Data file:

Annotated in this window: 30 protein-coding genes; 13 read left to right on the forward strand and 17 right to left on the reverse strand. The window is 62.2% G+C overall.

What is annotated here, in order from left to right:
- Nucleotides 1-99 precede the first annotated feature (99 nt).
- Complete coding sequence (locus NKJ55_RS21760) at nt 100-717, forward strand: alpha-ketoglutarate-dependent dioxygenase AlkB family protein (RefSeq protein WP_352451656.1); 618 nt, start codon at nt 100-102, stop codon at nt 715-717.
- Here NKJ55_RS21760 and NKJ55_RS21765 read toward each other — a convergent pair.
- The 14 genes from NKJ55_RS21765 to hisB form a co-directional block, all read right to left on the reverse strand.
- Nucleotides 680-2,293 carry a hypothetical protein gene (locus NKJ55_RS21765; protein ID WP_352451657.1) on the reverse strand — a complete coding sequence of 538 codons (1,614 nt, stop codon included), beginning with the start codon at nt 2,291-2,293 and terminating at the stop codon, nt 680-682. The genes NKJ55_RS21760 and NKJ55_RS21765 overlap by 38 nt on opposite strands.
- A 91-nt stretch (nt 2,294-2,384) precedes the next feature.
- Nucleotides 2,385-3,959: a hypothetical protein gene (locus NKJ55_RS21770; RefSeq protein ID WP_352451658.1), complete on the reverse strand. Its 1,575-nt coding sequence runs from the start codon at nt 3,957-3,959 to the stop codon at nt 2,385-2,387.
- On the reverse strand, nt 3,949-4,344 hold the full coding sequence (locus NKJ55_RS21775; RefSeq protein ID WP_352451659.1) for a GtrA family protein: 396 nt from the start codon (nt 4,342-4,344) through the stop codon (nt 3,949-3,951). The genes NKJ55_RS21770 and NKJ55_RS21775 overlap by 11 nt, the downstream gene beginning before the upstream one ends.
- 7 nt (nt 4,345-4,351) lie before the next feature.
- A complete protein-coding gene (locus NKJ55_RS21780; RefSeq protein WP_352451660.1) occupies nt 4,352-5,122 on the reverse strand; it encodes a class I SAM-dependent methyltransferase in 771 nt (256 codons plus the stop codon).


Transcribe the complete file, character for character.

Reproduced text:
Annotated in this window: 30 protein-coding genes; 13 read left to right on the forward strand and 17 right to left on the reverse strand. The window is 62.2% G+C overall.

What is annotated here, in order from left to right:
- Nucleotides 1-99 precede the first annotated feature (99 nt).
- Complete coding sequence (locus NKJ55_RS21760) at nt 100-717, forward strand: alpha-ketoglutarate-dependent dioxygenase AlkB family protein (RefSeq protein WP_352451656.1); 618 nt, start codon at nt 100-102, stop codon at nt 715-717.
- Here NKJ55_RS21760 and NKJ55_RS21765 read toward each other — a convergent pair.
- The 14 genes from NKJ55_RS21765 to hisB form a co-directional block, all read right to left on the reverse strand.
- Nucleotides 680-2,293 carry a hypothetical protein gene (locus NKJ55_RS21765; protein ID WP_352451657.1) on the reverse strand — a complete coding sequence of 538 codons (1,614 nt, stop codon included), beginning with the start codon at nt 2,291-2,293 and terminating at the stop codon, nt 680-682. The genes NKJ55_RS21760 and NKJ55_RS21765 overlap by 38 nt on opposite strands.
- A 91-nt stretch (nt 2,294-2,384) precedes the next feature.
- Nucleotides 2,385-3,959: a hypothetical protein gene (locus NKJ55_RS21770; RefSeq protein ID WP_352451658.1), complete on the reverse strand. Its 1,575-nt coding sequence runs from the start codon at nt 3,957-3,959 to the stop codon at nt 2,385-2,387.
- On the reverse strand, nt 3,949-4,344 hold the full coding sequence (locus NKJ55_RS21775; RefSeq protein ID WP_352451659.1) for a GtrA family protein: 396 nt from the start codon (nt 4,342-4,344) through the stop codon (nt 3,949-3,951). The genes NKJ55_RS21770 and NKJ55_RS21775 overlap by 11 nt, the downstream gene beginning before the upstream one ends.
- 7 nt (nt 4,345-4,351) lie before the next feature.
- A complete protein-coding gene (locus NKJ55_RS21780; RefSeq protein WP_352451660.1) occupies nt 4,352-5,122 on the reverse strand; it encodes a class I SAM-dependent methyltransferase in 771 nt (256 codons plus the stop codon).